Most classrooms are decorated with students’ work, info graphs and posters. Unfortunately they are static and are rarely used for learning. A way to make your displays more interactive is by making sure to leave space for translations for students’ own languages
The photo below is a great example of a multilingual display from my classroom.
Every year I ask my students to come up with their own set of rules for the classroom. They then take a photo that represents that rule and write down the rules in their home language. This activity is great because:
- as a teacher I then know that they clearly understood the rules.
- the students love to see their language represented in the classroom.
- a display like this can be interactive for years as each year new students with different home languages join the school.
- it requires minimal effort, it doesn’t have to happen within a lesson and students can come up with their own ideas for displays that would support their learning
IDEAS: For example, on a display like this you could write down History quotes, Science measurement units, laws of physics , CEO quotes, geographical features, musical terms, grammar rules (if you really have to)
The Class’s Translator
As a lesson starter or activity consider using a video clip in one of the many home languages of your learners. That student should then come to the front of the class, play the video and ask the other students what they thought was said. Many students will recognise words and with help of the images the students work together to work out what was said. This is a great moment in which the teacher can assess students’ pre-existing knowledge. Then the student at the front plays the video for a second time and translates the script to the class who then check with what they thought was said.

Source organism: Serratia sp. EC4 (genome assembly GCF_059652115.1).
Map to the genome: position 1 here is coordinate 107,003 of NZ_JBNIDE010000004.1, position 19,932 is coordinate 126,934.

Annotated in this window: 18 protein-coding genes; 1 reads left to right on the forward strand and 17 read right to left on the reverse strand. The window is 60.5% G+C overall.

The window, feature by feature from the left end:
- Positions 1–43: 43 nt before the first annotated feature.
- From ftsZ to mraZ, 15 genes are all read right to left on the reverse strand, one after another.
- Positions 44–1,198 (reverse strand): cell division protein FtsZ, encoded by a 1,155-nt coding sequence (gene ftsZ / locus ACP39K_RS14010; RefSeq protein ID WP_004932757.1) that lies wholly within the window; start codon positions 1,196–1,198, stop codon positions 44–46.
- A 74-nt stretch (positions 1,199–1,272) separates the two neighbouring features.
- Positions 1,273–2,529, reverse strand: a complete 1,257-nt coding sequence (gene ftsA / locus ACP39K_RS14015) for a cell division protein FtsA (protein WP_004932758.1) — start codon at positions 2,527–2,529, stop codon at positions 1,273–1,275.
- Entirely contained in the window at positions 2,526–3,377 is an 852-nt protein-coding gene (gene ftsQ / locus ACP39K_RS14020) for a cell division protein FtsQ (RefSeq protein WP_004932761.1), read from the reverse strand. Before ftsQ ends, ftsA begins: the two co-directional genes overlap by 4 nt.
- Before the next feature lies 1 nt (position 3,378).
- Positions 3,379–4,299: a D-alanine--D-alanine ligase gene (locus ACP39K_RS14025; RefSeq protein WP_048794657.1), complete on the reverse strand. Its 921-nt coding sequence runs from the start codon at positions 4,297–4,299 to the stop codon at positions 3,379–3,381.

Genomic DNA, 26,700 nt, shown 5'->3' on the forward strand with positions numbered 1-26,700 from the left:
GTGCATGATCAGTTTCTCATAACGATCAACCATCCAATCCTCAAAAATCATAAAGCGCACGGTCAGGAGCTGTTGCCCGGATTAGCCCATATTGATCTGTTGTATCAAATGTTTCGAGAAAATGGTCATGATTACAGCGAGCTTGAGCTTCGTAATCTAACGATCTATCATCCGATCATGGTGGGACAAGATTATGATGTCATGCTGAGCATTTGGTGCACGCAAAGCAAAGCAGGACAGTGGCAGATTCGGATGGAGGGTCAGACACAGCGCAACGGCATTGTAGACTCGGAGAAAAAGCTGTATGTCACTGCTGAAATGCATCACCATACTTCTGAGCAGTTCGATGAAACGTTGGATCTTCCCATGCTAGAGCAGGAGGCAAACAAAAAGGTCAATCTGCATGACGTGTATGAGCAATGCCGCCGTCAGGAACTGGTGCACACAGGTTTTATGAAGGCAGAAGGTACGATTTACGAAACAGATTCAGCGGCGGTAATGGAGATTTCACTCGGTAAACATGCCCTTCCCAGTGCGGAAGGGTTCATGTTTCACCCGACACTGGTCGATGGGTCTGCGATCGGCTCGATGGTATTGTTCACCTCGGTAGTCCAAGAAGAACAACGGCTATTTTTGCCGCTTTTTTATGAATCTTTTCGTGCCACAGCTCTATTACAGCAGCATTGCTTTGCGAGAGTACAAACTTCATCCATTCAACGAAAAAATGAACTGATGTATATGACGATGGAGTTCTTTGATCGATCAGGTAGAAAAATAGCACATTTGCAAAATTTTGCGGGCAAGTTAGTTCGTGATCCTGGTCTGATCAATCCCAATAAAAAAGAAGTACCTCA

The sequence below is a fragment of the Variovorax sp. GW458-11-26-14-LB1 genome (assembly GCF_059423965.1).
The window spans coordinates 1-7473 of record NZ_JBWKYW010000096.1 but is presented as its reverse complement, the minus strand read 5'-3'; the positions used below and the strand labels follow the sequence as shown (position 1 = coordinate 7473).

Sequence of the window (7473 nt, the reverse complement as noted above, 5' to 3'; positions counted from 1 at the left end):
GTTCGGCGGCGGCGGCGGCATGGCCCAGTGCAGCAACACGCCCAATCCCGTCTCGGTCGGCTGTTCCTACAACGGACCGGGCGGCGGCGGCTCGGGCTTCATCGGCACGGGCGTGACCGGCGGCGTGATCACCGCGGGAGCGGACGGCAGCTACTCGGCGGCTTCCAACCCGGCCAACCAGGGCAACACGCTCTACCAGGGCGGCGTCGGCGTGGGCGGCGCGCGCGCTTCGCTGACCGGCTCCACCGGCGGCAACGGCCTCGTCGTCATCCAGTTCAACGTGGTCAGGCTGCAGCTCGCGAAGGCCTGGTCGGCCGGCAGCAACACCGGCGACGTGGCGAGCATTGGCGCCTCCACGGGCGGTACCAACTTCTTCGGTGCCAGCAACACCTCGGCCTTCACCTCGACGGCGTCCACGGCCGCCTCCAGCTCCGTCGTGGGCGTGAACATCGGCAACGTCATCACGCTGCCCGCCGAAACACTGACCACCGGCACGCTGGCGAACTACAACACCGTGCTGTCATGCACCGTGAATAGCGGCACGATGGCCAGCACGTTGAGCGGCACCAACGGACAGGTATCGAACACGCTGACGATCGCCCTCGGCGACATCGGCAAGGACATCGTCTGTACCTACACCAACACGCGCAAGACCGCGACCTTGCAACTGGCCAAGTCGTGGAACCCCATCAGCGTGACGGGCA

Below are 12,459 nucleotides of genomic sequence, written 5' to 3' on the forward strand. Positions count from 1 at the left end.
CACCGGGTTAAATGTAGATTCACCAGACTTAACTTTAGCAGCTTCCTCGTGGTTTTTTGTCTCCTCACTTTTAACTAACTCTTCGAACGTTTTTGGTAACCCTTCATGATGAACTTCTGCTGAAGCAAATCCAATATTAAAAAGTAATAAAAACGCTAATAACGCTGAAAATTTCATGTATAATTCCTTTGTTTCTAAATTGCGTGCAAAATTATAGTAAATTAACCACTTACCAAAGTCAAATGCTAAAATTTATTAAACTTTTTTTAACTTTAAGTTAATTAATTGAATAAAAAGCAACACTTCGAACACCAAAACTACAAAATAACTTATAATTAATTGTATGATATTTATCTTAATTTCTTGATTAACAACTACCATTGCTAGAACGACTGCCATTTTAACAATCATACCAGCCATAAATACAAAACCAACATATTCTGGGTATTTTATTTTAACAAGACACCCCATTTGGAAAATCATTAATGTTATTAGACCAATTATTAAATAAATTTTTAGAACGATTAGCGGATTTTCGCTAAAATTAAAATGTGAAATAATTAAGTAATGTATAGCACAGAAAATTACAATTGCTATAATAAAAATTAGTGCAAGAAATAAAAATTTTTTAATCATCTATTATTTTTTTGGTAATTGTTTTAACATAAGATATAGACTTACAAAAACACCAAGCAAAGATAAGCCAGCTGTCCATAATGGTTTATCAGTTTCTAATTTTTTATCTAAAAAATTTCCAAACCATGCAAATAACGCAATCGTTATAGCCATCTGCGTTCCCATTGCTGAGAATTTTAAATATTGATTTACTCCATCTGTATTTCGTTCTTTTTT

When students are given the opportunity to “show off” their bilingual or multilingual abilities they will not only feel valued but will see themselves as linguistically talented!
I have added a link to an example video I used as a warmer activity for a text on the history of pizza. Have a go and guess what was said!
Multilingual Story of Events
When you have an exercise in which students have to order certain events or tasks, consider writing a few sentences in some of the home languages of that class. As a result the multilingual students will be needed to complete the exercise as they will have to translate it to their peers. A strong international minded activity in which the EAL learners can link key vocabulary with their home language and they will feel valued for their linguistic abilities.
If you are not sure about Google’s translations, students will gladly help you correct it.
The example below is taken from a recent Shakespeare activity for Year 8 but you could do this activity with recipes in cooking, the rock cycle in Geography, the water cycle in Science, a history timeline, etc.
The three activities described here first appeared on Joris Van Den Bosch’s blog SEALL – Supporting EAL Learners. We thank Joris for allowing us to reproduce them here.
Joris has spent the last five years working as a secondary school EAL teacher at the British School of Brussels where he teaches English as an additional language to a wide range of international 11-to-14-year-olds and supports them in accessing the mainstream English curriculum. He started his teaching career in 2005 and taught ESL in language academies in Thailand, Vietnam and Spain before returning to Belgium, his home country. He has a great passion for international minded teaching, educational equity and teaching methodologies for the intercultural multilingual classroom.